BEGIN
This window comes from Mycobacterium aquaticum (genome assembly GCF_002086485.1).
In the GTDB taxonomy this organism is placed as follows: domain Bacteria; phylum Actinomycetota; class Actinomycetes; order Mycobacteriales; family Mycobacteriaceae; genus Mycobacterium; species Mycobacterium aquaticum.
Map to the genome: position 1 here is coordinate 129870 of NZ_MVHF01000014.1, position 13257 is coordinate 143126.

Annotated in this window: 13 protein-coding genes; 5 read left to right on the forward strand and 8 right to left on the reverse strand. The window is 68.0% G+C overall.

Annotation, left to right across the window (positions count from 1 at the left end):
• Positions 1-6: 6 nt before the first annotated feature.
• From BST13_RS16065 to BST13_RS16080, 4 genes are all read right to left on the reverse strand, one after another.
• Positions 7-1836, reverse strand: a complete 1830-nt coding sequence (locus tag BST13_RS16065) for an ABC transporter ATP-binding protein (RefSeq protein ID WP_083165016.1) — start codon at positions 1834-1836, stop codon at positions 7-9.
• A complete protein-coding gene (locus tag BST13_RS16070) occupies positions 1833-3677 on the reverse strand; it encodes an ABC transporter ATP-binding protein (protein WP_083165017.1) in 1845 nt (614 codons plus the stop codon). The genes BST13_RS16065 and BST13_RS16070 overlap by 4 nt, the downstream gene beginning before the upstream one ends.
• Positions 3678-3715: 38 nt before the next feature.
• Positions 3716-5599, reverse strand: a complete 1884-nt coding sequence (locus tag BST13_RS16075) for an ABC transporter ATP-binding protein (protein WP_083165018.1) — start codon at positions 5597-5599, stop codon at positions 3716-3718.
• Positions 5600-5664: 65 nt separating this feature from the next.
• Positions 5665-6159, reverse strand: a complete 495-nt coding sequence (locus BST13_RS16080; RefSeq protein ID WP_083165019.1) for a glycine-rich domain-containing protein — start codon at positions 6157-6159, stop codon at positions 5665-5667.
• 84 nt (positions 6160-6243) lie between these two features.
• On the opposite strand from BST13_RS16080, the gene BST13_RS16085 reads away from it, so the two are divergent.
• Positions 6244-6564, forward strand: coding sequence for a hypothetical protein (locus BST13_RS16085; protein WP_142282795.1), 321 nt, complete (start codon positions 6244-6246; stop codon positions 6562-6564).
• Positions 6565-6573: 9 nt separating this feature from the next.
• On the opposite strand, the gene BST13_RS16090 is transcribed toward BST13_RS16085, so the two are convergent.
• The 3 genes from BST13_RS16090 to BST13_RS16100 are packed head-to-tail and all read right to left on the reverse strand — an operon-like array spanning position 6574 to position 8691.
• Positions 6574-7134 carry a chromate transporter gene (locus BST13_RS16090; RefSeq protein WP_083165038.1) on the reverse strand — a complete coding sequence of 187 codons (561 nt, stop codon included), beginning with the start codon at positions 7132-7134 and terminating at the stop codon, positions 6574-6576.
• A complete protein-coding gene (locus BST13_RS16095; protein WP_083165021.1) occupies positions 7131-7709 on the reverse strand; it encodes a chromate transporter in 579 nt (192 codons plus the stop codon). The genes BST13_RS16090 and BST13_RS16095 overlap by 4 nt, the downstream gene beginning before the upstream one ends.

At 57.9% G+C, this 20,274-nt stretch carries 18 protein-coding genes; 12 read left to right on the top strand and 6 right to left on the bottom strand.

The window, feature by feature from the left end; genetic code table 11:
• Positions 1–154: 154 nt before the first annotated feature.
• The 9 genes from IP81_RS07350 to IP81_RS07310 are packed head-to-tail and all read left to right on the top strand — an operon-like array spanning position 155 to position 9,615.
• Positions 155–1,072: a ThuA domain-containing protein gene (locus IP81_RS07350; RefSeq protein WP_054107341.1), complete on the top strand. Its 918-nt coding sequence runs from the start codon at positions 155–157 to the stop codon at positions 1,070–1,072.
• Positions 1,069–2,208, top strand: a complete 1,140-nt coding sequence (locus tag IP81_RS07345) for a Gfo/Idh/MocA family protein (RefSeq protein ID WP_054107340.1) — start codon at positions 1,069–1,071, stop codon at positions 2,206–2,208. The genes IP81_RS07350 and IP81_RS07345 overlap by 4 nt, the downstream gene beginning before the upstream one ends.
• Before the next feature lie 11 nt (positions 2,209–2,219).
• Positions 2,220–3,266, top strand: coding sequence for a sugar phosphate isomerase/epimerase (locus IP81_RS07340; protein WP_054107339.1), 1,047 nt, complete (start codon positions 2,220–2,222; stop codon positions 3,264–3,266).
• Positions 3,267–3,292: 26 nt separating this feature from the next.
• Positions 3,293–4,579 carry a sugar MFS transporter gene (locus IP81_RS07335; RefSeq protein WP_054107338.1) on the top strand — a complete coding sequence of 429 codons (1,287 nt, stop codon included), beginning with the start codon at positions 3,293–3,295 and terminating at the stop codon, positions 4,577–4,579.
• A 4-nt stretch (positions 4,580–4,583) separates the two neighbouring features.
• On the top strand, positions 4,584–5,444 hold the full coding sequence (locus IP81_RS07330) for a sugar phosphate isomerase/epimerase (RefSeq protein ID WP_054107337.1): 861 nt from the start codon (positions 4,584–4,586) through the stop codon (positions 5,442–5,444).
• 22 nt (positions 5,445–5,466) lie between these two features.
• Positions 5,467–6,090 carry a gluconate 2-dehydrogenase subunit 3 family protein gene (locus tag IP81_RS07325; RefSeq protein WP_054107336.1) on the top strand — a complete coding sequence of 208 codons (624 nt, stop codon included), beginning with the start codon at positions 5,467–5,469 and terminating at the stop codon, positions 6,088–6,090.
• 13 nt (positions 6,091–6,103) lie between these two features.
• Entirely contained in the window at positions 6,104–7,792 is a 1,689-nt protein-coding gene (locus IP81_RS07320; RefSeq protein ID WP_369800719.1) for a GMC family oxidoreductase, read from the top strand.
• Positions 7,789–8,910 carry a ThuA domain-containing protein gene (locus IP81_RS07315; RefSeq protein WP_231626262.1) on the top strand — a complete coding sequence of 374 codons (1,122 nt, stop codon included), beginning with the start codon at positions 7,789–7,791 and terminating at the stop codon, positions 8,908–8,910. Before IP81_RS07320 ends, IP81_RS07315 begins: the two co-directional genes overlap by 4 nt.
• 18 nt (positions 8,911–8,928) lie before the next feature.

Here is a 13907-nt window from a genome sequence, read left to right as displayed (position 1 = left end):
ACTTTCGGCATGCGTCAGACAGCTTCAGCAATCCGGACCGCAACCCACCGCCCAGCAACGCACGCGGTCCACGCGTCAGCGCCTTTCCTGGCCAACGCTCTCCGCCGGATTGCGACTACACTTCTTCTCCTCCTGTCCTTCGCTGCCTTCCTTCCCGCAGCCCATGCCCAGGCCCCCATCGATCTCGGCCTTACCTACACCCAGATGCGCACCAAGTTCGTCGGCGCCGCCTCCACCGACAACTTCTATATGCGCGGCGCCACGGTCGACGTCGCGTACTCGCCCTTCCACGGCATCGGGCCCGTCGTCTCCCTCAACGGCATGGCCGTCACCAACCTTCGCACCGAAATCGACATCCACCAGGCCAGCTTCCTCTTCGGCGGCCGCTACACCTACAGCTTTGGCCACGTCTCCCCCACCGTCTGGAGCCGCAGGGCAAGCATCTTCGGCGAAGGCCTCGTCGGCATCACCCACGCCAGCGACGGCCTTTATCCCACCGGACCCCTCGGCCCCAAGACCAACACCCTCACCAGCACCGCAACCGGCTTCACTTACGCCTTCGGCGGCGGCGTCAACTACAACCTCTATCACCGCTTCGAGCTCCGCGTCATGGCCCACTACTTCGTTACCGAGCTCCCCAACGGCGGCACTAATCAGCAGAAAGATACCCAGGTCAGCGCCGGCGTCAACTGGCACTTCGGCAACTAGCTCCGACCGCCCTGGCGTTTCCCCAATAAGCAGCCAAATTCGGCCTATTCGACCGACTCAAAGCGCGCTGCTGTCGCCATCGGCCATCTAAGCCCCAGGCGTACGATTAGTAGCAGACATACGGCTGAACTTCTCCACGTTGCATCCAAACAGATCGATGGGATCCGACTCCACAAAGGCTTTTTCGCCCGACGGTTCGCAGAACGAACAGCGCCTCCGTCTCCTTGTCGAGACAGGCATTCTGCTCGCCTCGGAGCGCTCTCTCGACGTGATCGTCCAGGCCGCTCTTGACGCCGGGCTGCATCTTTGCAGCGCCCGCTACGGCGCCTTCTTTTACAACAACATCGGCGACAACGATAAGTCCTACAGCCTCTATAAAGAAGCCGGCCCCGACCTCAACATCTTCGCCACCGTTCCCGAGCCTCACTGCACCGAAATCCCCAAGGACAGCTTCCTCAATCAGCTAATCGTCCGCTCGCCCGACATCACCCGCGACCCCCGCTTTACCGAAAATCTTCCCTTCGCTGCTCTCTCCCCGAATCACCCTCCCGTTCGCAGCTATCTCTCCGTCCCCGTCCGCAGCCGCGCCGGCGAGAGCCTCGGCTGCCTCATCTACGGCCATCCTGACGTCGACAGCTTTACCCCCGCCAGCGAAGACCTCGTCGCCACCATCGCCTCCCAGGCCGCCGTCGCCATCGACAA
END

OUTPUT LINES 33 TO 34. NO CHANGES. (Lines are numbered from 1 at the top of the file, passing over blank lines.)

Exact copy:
• On the top strand, positions 4,584–5,444 hold the full coding sequence (locus IP81_RS07330) for a sugar phosphate isomerase/epimerase (RefSeq protein ID WP_054107337.1): 861 nt from the start codon (positions 4,584–4,586) through the stop codon (positions 5,442–5,444).
• 22 nt (positions 5,445–5,466) lie between these two features.